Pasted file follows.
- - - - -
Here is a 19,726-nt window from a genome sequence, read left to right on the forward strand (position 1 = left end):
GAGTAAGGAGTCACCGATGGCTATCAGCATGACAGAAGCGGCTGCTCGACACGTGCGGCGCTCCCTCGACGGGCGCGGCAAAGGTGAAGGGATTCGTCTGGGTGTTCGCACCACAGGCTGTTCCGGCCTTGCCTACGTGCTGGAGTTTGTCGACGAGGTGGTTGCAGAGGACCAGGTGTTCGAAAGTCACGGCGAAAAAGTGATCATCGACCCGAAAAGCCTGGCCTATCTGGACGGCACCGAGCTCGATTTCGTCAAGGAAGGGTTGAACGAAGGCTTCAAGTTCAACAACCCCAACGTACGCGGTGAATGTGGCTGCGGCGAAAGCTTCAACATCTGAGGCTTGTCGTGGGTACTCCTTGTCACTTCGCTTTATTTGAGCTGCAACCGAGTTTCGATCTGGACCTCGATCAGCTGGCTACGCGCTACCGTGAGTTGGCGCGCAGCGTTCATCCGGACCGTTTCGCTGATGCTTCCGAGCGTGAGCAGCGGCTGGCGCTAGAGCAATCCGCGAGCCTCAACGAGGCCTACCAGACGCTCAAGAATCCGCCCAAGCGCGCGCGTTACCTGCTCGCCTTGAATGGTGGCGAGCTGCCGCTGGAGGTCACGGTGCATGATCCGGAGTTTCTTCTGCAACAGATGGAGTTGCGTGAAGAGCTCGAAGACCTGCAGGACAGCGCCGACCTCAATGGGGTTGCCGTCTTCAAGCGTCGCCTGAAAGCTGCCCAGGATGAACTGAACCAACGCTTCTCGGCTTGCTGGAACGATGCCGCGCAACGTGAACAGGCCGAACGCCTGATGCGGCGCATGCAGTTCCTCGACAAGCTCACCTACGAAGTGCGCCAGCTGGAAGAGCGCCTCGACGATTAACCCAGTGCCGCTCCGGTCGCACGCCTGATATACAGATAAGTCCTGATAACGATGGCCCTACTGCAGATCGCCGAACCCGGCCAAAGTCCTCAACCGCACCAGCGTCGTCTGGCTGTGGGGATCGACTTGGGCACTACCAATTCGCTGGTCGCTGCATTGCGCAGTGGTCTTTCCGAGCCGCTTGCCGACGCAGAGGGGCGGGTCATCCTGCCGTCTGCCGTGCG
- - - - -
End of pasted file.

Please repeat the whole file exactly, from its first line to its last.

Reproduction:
Here is a 19,726-nt window from a genome sequence, read left to right on the forward strand (position 1 = left end):
GAGTAAGGAGTCACCGATGGCTATCAGCATGACAGAAGCGGCTGCTCGACACGTGCGGCGCTCCCTCGACGGGCGCGGCAAAGGTGAAGGGATTCGTCTGGGTGTTCGCACCACAGGCTGTTCCGGCCTTGCCTACGTGCTGGAGTTTGTCGACGAGGTGGTTGCAGAGGACCAGGTGTTCGAAAGTCACGGCGAAAAAGTGATCATCGACCCGAAAAGCCTGGCCTATCTGGACGGCACCGAGCTCGATTTCGTCAAGGAAGGGTTGAACGAAGGCTTCAAGTTCAACAACCCCAACGTACGCGGTGAATGTGGCTGCGGCGAAAGCTTCAACATCTGAGGCTTGTCGTGGGTACTCCTTGTCACTTCGCTTTATTTGAGCTGCAACCGAGTTTCGATCTGGACCTCGATCAGCTGGCTACGCGCTACCGTGAGTTGGCGCGCAGCGTTCATCCGGACCGTTTCGCTGATGCTTCCGAGCGTGAGCAGCGGCTGGCGCTAGAGCAATCCGCGAGCCTCAACGAGGCCTACCAGACGCTCAAGAATCCGCCCAAGCGCGCGCGTTACCTGCTCGCCTTGAATGGTGGCGAGCTGCCGCTGGAGGTCACGGTGCATGATCCGGAGTTTCTTCTGCAACAGATGGAGTTGCGTGAAGAGCTCGAAGACCTGCAGGACAGCGCCGACCTCAATGGGGTTGCCGTCTTCAAGCGTCGCCTGAAAGCTGCCCAGGATGAACTGAACCAACGCTTCTCGGCTTGCTGGAACGATGCCGCGCAACGTGAACAGGCCGAACGCCTGATGCGGCGCATGCAGTTCCTCGACAAGCTCACCTACGAAGTGCGCCAGCTGGAAGAGCGCCTCGACGATTAACCCAGTGCCGCTCCGGTCGCACGCCTGATATACAGATAAGTCCTGATAACGATGGCCCTACTGCAGATCGCCGAACCCGGCCAAAGTCCTCAACCGCACCAGCGTCGTCTGGCTGTGGGGATCGACTTGGGCACTACCAATTCGCTGGTCGCTGCATTGCGCAGTGGTCTTTCCGAGCCGCTTGCCGACGCAGAGGGGCGGGTCATCCTGCCGTCTGCCGTGCG